In an effort to understand what makes olive oil so good for heart health, a study from Europe’s Cardiovascular Risk and Nutrition Research Group and the U.S. National Institutes of Health has found that olive oil’s polyphenols significantly increase the size of highdensity lipoprotein-cholesterol (HDL) in the blood and enhance the HDL’s ability to inhibit formation of the abnormal fatty deposits, known as plaque, within the walls of arteries. Polyphenols are natural compounds from plants known to help prevent cancer and heart disease.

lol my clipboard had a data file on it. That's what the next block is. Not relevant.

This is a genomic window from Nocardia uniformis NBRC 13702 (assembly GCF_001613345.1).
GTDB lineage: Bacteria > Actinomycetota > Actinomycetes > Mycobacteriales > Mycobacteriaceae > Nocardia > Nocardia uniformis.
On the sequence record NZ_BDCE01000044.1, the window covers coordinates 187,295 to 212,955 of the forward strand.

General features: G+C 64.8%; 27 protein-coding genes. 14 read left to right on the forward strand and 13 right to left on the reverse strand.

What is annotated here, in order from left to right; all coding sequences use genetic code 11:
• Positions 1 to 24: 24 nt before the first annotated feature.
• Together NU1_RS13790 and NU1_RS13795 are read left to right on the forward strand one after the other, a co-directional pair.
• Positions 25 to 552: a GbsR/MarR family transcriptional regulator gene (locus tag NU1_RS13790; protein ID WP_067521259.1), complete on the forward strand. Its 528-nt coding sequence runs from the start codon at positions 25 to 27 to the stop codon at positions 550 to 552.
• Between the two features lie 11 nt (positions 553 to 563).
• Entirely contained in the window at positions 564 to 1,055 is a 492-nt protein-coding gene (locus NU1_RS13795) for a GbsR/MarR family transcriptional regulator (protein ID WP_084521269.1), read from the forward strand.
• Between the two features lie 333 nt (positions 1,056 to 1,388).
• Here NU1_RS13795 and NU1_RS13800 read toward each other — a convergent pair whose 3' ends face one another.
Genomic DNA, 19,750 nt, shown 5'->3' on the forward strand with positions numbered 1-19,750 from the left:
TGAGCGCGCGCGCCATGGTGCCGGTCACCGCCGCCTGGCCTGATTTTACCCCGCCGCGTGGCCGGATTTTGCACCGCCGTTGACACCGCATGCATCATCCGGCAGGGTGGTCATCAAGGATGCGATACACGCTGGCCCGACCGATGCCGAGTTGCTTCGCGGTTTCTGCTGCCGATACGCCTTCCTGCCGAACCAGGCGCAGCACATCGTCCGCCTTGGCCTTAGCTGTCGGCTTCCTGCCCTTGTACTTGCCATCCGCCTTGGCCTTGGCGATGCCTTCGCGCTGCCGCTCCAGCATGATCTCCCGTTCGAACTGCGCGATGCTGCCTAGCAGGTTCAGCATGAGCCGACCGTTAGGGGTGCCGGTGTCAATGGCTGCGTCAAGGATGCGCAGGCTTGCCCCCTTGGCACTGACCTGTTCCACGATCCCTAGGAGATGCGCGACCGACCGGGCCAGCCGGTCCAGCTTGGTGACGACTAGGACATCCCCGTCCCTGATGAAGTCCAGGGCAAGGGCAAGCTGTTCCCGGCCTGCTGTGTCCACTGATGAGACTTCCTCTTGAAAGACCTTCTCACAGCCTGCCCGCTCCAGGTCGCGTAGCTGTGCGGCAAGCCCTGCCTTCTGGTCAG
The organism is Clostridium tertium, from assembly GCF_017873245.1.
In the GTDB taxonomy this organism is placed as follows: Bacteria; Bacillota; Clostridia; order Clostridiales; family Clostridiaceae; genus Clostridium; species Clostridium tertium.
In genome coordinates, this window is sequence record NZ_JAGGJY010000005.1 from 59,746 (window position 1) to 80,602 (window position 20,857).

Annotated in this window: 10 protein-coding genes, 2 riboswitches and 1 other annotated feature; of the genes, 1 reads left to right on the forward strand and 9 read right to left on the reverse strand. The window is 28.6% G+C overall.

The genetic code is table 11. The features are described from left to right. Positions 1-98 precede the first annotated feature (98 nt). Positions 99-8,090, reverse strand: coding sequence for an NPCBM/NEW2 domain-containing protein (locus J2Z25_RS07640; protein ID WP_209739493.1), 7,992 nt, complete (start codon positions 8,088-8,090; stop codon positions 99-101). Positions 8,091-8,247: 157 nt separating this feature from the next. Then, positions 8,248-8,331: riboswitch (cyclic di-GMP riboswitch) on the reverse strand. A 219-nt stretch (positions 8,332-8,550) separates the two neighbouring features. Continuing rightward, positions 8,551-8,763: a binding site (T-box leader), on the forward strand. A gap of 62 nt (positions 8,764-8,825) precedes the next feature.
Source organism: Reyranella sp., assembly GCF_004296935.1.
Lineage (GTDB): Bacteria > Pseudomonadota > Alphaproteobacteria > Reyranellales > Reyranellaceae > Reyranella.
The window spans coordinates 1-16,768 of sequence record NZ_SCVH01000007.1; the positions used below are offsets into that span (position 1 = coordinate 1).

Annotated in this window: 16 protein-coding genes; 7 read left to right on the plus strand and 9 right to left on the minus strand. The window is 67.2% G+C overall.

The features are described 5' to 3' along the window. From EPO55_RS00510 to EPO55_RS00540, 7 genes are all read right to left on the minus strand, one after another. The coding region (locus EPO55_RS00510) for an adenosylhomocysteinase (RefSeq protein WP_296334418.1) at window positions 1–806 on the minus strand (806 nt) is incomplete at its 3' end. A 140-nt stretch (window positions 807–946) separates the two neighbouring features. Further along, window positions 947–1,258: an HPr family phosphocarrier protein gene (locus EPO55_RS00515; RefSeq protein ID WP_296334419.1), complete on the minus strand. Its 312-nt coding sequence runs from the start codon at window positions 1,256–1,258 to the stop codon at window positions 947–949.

In the three-week study, researchers isolated the effect of polyphenols by dividing 47 healthy European men into two groups: one ate a diet containing polyphenol-poor olive oil and the other consumed polyphenol-rich olive oil. The enriched diet resulted in increased size, fluidity and stability (resistance to oxidation) of the HDL molecules by reducing their triglyceride core. The researchers note that the oxidation of cholesterol lipids such as low-density lipoprotein (LDL) is linked with arteriosclerosis